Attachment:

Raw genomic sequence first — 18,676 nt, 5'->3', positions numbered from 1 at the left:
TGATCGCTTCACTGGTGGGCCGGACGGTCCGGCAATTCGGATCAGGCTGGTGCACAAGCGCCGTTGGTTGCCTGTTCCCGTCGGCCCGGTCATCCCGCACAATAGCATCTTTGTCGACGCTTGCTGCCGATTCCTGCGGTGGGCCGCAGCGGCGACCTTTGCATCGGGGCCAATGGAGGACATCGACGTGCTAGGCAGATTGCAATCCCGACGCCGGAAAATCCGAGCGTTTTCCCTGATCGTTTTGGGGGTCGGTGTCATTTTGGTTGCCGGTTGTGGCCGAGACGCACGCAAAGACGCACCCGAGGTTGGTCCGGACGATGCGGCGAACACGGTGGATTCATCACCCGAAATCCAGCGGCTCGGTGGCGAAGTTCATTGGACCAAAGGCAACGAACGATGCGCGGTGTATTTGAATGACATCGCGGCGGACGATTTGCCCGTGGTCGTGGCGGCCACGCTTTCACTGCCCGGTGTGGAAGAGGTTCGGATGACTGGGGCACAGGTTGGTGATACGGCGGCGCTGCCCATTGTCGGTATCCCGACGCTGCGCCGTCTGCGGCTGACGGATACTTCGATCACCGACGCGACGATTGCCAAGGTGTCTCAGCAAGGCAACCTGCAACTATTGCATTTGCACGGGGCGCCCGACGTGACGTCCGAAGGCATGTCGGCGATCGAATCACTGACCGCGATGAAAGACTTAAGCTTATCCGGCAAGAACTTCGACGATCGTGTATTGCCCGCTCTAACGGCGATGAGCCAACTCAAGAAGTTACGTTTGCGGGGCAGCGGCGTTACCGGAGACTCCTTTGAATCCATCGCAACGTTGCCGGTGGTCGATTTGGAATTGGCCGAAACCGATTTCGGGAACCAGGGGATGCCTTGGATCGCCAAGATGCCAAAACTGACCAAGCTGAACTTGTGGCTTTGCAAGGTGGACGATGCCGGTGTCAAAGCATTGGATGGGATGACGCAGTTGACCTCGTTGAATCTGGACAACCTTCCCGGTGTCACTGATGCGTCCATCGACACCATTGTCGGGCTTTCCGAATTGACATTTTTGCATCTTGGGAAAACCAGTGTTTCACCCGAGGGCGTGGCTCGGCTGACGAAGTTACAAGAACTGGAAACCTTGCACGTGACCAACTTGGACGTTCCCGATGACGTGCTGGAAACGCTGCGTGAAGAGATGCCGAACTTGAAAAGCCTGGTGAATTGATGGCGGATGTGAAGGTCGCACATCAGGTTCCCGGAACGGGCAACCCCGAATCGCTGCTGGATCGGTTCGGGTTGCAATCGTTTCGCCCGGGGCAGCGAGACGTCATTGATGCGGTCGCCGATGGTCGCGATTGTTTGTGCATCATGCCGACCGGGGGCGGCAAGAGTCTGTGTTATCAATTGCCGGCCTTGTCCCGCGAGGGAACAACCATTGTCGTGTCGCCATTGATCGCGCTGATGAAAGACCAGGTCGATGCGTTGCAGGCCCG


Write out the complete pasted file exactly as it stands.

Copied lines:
Raw genomic sequence first — 18,676 nt, 5'->3', positions numbered from 1 at the left:
TGATCGCTTCACTGGTGGGCCGGACGGTCCGGCAATTCGGATCAGGCTGGTGCACAAGCGCCGTTGGTTGCCTGTTCCCGTCGGCCCGGTCATCCCGCACAATAGCATCTTTGTCGACGCTTGCTGCCGATTCCTGCGGTGGGCCGCAGCGGCGACCTTTGCATCGGGGCCAATGGAGGACATCGACGTGCTAGGCAGATTGCAATCCCGACGCCGGAAAATCCGAGCGTTTTCCCTGATCGTTTTGGGGGTCGGTGTCATTTTGGTTGCCGGTTGTGGCCGAGACGCACGCAAAGACGCACCCGAGGTTGGTCCGGACGATGCGGCGAACACGGTGGATTCATCACCCGAAATCCAGCGGCTCGGTGGCGAAGTTCATTGGACCAAAGGCAACGAACGATGCGCGGTGTATTTGAATGACATCGCGGCGGACGATTTGCCCGTGGTCGTGGCGGCCACGCTTTCACTGCCCGGTGTGGAAGAGGTTCGGATGACTGGGGCACAGGTTGGTGATACGGCGGCGCTGCCCATTGTCGGTATCCCGACGCTGCGCCGTCTGCGGCTGACGGATACTTCGATCACCGACGCGACGATTGCCAAGGTGTCTCAGCAAGGCAACCTGCAACTATTGCATTTGCACGGGGCGCCCGACGTGACGTCCGAAGGCATGTCGGCGATCGAATCACTGACCGCGATGAAAGACTTAAGCTTATCCGGCAAGAACTTCGACGATCGTGTATTGCCCGCTCTAACGGCGATGAGCCAACTCAAGAAGTTACGTTTGCGGGGCAGCGGCGTTACCGGAGACTCCTTTGAATCCATCGCAACGTTGCCGGTGGTCGATTTGGAATTGGCCGAAACCGATTTCGGGAACCAGGGGATGCCTTGGATCGCCAAGATGCCAAAACTGACCAAGCTGAACTTGTGGCTTTGCAAGGTGGACGATGCCGGTGTCAAAGCATTGGATGGGATGACGCAGTTGACCTCGTTGAATCTGGACAACCTTCCCGGTGTCACTGATGCGTCCATCGACACCATTGTCGGGCTTTCCGAATTGACATTTTTGCATCTTGGGAAAACCAGTGTTTCACCCGAGGGCGTGGCTCGGCTGACGAAGTTACAAGAACTGGAAACCTTGCACGTGACCAACTTGGACGTTCCCGATGACGTGCTGGAAACGCTGCGTGAAGAGATGCCGAACTTGAAAAGCCTGGTGAATTGATGGCGGATGTGAAGGTCGCACATCAGGTTCCCGGAACGGGCAACCCCGAATCGCTGCTGGATCGGTTCGGGTTGCAATCGTTTCGCCCGGGGCAGCGAGACGTCATTGATGCGGTCGCCGATGGTCGCGATTGTTTGTGCATCATGCCGACCGGGGGCGGCAAGAGTCTGTGTTATCAATTGCCGGCCTTGTCCCGCGAGGGAACAACCATTGTCGTGTCGCCATTGATCGCGCTGATGAAAGACCAGGTCGATGCGTTGCAGGCCCG